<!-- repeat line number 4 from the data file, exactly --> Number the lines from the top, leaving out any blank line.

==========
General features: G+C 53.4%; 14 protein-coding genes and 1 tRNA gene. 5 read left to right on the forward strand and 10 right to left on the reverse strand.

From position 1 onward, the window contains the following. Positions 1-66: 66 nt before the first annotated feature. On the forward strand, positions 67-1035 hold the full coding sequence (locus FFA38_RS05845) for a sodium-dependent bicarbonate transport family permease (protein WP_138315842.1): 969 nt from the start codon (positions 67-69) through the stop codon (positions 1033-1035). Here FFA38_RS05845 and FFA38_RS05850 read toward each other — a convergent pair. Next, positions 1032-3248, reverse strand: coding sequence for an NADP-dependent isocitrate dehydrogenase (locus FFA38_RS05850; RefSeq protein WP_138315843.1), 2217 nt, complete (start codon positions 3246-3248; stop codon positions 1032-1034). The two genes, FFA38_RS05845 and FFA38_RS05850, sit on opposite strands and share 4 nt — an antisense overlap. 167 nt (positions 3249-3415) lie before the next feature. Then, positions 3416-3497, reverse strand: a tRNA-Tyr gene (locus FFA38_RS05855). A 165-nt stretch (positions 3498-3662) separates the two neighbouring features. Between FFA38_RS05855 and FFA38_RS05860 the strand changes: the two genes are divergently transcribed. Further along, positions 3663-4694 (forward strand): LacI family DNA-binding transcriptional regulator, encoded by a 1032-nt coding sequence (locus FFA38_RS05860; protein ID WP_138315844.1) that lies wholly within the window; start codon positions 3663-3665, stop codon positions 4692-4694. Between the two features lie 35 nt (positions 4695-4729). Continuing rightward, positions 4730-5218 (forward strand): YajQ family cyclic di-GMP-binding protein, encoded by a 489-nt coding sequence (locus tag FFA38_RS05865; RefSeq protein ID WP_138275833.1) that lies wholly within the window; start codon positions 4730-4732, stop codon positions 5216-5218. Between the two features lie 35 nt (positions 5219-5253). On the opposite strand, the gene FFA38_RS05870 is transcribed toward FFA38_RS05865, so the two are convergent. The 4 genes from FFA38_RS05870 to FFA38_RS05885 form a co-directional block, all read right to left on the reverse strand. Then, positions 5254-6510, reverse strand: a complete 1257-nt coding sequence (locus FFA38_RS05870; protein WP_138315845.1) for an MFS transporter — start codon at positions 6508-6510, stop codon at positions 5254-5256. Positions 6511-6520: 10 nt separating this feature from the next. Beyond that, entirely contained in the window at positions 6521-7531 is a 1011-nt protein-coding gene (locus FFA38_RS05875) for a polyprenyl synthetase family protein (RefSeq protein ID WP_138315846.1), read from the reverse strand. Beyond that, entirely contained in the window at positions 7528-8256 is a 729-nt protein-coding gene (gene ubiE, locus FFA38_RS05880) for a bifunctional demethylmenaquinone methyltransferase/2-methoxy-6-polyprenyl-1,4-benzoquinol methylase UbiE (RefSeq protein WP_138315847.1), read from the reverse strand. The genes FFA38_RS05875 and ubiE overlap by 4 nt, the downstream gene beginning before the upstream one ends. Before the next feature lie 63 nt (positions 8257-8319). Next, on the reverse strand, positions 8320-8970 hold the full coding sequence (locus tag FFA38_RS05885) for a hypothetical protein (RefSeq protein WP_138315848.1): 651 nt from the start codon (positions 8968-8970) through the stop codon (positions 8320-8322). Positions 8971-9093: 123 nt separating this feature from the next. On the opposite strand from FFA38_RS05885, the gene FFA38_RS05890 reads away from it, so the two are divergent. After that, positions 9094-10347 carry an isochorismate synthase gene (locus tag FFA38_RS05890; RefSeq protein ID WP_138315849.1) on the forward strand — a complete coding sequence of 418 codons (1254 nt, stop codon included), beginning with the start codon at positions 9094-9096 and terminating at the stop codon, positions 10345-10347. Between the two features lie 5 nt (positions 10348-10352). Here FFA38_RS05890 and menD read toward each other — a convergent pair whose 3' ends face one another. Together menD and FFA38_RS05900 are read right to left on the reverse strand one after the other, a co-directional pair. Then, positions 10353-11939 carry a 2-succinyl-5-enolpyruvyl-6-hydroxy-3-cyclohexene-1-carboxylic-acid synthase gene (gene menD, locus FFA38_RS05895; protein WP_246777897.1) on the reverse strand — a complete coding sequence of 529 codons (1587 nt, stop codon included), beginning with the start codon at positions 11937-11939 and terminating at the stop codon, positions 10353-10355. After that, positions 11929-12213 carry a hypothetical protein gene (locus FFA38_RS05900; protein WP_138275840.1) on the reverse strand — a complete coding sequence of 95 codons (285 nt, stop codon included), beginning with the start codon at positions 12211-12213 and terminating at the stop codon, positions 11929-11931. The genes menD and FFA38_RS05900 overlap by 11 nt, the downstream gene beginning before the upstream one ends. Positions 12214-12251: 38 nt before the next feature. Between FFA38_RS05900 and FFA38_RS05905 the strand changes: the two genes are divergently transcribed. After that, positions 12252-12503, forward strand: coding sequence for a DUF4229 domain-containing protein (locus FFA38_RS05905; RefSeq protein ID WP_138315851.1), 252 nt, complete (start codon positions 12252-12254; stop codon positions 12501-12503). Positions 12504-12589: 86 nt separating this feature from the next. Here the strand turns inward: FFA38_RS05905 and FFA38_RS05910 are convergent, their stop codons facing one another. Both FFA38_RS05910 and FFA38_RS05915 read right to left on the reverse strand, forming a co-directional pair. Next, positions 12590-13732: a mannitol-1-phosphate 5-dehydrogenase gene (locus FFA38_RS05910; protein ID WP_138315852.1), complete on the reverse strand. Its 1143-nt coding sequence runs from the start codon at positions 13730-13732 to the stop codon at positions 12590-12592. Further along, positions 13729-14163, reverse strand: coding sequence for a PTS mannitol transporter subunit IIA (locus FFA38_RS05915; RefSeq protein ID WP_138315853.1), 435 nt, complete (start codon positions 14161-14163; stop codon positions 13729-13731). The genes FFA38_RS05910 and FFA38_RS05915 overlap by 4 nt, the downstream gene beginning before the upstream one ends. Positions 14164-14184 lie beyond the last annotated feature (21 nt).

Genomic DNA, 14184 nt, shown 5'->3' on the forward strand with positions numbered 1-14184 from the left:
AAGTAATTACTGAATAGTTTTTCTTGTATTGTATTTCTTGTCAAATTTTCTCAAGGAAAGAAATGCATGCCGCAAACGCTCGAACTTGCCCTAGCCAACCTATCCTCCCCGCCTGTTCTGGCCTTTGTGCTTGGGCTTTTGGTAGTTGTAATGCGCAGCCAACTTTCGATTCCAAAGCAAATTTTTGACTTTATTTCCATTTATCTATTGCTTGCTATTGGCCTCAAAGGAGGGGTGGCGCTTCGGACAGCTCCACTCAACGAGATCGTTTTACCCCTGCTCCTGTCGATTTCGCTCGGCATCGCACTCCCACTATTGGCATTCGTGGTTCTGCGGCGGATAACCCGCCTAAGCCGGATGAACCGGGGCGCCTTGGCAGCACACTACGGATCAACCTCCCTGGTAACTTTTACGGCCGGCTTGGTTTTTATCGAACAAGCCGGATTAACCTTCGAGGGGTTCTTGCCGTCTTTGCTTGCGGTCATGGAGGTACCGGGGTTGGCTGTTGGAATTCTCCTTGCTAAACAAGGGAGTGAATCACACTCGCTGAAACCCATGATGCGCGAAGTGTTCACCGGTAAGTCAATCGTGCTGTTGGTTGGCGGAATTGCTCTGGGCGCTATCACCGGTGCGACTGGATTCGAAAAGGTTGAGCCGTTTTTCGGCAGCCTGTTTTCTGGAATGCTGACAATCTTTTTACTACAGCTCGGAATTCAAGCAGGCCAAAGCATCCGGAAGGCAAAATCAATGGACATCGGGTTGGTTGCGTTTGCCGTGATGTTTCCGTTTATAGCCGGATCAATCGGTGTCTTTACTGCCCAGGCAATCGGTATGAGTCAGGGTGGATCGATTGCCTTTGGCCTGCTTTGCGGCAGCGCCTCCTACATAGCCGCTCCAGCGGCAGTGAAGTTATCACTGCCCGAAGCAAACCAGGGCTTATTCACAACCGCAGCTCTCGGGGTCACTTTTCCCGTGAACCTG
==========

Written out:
AAGTAATTACTGAATAGTTTTTCTTGTATTGTATTTCTTGTCAAATTTTCTCAAGGAAAGAAATGCATGCCGCAAACGCTCGAACTTGCCCTAGCCAACCTATCCTCCCCGCCTGTTCTGGCCTTTGTGCTTGGGCTTTTGGTAGTTGTAATGCGCAGCCAACTTTCGATTCCAAAGCAAATTTTTGACTTTATTTCCATTTATCTATTGCTTGCTATTGGCCTCAAAGGAGGGGTGGCGCTTCGGACAGCTCCACTCAACGAGATCGTTTTACCCCTGCTCCTGTCGATTTCGCTCGGCATCGCACTCCCACTATTGGCATTCGTGGTTCTGCGGCGGATAACCCGCCTAAGCCGGATGAACCGGGGCGCCTTGGCAGCACACTACGGATCAACCTCCCTGGTAACTTTTACGGCCGGCTTGGTTTTTATCGAACAAGCCGGATTAACCTTCGAGGGGTTCTTGCCGTCTTTGCTTGCGGTCATGGAGGTACCGGGGTTGGCTGTTGGAATTCTCCTTGCTAAACAAGGGAGTGAATCACACTCGCTGAAACCCATGATGCGCGAAGTGTTCACCGGTAAGTCAATCGTGCTGTTGGTTGGCGGAATTGCTCTGGGCGCTATCACCGGTGCGACTGGATTCGAAAAGGTTGAGCCGTTTTTCGGCAGCCTGTTTTCTGGAATGCTGACAATCTTTTTACTACAGCTCGGAATTCAAGCAGGCCAAAGCATCCGGAAGGCAAAATCAATGGACATCGGGTTGGTTGCGTTTGCCGTGATGTTTCCGTTTATAGCCGGATCAATCGGTGTCTTTACTGCCCAGGCAATCGGTATGAGTCAGGGTGGATCGATTGCCTTTGGCCTGCTTTGCGGCAGCGCCTCCTACATAGCCGCTCCAGCGGCAGTGAAGTTATCACTGCCCGAAGCAAACCAGGGCTTATTCACAACCGCAGCTCTCGGGGTCACTTTTCCCGTGAACCTG